The crisis of modelling

Dear [colleague]

Are you familiar with the attached. I think there’s a connection with the article on modelling that you sent me. I believe we can present Space Syntax as addressing the “crisis of modelling”, in which:

–    traditional modelling makes dire predictions about the impact on vehicles of public realm-/public transport-oriented projects are unfounded

–    traditional modelling is cumbersome, time-consuming and expensive

–    traditional modelling seems overly focused on narrow issues such as gross vehicle movement and less aware of “real” issues such as community severance and economic performance. Continue reading The crisis of modelling

Architecture at the edge of knowledge; space syntax at the heart of design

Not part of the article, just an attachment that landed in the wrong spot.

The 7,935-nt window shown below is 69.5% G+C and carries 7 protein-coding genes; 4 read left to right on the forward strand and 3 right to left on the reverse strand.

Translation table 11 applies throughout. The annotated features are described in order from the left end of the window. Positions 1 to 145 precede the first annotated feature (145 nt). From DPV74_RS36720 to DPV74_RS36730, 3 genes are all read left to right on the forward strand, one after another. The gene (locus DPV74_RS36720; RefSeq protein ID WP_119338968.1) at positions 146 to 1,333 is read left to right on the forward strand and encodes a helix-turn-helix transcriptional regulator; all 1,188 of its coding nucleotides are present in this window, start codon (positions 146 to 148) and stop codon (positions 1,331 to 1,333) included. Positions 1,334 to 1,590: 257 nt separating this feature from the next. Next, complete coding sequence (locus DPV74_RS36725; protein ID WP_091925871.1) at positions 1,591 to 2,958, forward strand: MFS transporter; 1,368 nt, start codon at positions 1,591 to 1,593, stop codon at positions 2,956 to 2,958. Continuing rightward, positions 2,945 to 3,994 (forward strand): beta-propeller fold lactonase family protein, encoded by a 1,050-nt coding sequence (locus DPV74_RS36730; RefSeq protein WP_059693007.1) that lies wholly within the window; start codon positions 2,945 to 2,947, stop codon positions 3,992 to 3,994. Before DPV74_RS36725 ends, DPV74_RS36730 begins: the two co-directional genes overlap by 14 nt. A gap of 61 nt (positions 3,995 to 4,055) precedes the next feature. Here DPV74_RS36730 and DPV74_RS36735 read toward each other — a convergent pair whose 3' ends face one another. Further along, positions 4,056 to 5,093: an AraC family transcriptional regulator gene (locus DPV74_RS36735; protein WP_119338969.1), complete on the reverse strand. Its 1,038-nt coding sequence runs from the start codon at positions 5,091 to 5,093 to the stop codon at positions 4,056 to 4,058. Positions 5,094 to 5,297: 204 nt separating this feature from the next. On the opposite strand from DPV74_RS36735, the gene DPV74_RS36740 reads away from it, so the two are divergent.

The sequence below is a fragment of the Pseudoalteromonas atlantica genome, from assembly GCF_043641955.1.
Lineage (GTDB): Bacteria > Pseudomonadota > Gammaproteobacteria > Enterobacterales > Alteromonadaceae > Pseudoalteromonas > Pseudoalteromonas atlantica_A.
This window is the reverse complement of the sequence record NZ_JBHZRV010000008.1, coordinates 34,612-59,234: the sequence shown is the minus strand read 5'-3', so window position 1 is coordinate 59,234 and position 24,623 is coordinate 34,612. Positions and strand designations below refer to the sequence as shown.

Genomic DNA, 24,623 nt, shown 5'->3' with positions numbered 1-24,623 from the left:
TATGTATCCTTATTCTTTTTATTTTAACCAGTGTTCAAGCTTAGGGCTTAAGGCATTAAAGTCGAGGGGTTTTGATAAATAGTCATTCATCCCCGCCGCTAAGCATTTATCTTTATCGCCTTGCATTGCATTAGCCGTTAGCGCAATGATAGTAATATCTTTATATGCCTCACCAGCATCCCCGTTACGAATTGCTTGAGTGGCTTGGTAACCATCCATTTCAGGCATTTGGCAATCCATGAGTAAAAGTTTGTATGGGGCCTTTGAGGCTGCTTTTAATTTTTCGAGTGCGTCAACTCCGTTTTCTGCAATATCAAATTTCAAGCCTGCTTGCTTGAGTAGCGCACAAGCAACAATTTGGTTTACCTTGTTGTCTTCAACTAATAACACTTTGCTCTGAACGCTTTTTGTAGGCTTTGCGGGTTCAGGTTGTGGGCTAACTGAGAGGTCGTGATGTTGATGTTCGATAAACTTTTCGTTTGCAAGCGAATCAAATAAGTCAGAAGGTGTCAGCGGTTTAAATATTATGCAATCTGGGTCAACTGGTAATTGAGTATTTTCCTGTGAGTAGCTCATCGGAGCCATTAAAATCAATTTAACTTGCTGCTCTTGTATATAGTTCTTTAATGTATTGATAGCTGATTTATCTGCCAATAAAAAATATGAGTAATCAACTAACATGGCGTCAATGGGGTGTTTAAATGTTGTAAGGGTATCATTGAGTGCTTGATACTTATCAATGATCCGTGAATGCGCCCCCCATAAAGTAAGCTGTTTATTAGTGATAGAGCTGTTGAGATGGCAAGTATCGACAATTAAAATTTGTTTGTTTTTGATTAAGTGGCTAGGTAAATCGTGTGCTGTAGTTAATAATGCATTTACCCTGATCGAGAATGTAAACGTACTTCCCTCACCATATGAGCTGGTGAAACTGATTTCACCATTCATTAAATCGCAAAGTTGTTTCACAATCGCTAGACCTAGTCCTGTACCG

Let me begin at the end with a summary of my presentation. The space syntax approach is more than a computer programme. The beauty – and I think it is a beauty – of the approach is that it combines three key aspects of practice: the first two have been dealt with in depth by Bill Hillier in his presentation and these are architectural theory and computer technology. The third is design experience. In a wide range of design sectors and across all scales, from individual building layouts to entire cities and city regions, over twenty years of practice have demonstrated that space syntax offers architects, like myself, an edge. Whether we see this as an edge over our fellow architects, an edge over the unsustainable processes that have emerged to stifle communications between architects and non-architects or an edge over the unexpected events that shape everyday life, space syntax provides an edge. Continue reading Architecture at the edge of knowledge; space syntax at the heart of design